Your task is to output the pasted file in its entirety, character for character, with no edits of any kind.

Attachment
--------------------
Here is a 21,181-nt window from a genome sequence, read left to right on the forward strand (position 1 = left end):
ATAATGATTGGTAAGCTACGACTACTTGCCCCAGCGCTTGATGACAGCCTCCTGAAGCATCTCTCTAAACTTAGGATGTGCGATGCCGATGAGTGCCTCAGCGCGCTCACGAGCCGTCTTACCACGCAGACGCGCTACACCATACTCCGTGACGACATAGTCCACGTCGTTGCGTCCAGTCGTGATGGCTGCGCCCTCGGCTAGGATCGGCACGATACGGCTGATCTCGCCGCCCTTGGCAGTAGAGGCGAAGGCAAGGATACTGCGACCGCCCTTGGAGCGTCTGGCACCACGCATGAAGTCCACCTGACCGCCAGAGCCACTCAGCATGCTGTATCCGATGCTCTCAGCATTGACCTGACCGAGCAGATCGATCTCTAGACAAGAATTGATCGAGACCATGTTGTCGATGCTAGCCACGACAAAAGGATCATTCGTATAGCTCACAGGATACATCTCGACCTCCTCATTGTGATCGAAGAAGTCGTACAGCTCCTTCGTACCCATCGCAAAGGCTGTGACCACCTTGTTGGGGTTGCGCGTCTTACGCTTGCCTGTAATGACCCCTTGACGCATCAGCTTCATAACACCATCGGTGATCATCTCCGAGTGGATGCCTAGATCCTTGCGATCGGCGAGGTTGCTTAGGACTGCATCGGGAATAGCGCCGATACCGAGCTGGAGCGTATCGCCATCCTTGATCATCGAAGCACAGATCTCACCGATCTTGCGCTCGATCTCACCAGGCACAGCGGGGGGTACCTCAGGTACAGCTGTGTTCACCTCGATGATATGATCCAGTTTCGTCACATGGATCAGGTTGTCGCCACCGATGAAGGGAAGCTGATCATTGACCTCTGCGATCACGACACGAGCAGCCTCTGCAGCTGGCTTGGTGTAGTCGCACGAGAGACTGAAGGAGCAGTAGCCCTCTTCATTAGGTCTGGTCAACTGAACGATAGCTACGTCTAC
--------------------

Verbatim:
Here is a 21,181-nt window from a genome sequence, read left to right on the forward strand (position 1 = left end):
ATAATGATTGGTAAGCTACGACTACTTGCCCCAGCGCTTGATGACAGCCTCCTGAAGCATCTCTCTAAACTTAGGATGTGCGATGCCGATGAGTGCCTCAGCGCGCTCACGAGCCGTCTTACCACGCAGACGCGCTACACCATACTCCGTGACGACATAGTCCACGTCGTTGCGTCCAGTCGTGATGGCTGCGCCCTCGGCTAGGATCGGCACGATACGGCTGATCTCGCCGCCCTTGGCAGTAGAGGCGAAGGCAAGGATACTGCGACCGCCCTTGGAGCGTCTGGCACCACGCATGAAGTCCACCTGACCGCCAGAGCCACTCAGCATGCTGTATCCGATGCTCTCAGCATTGACCTGACCGAGCAGATCGATCTCTAGACAAGAATTGATCGAGACCATGTTGTCGATGCTAGCCACGACAAAAGGATCATTCGTATAGCTCACAGGATACATCTCGACCTCCTCATTGTGATCGAAGAAGTCGTACAGCTCCTTCGTACCCATCGCAAAGGCTGTGACCACCTTGTTGGGGTTGCGCGTCTTACGCTTGCCTGTAATGACCCCTTGACGCATCAGCTTCATAACACCATCGGTGATCATCTCCGAGTGGATGCCTAGATCCTTGCGATCGGCGAGGTTGCTTAGGACTGCATCGGGAATAGCGCCGATACCGAGCTGGAGCGTATCGCCATCCTTGATCATCGAAGCACAGATCTCACCGATCTTGCGCTCGATCTCACCAGGCACAGCGGGGGGTACCTCAGGTACAGCTGTGTTCACCTCGATGATATGATCCAGTTTCGTCACATGGATCAGGTTGTCGCCACCGATGAAGGGAAGCTGATCATTGACCTCTGCGATCACGACACGAGCAGCCTCTGCAGCTGGCTTGGTGTAGTCGCACGAGAGACTGAAGGAGCAGTAGCCCTCTTCATTAGGTCTGGTCAACTGAACGATAGCTACGTCTAC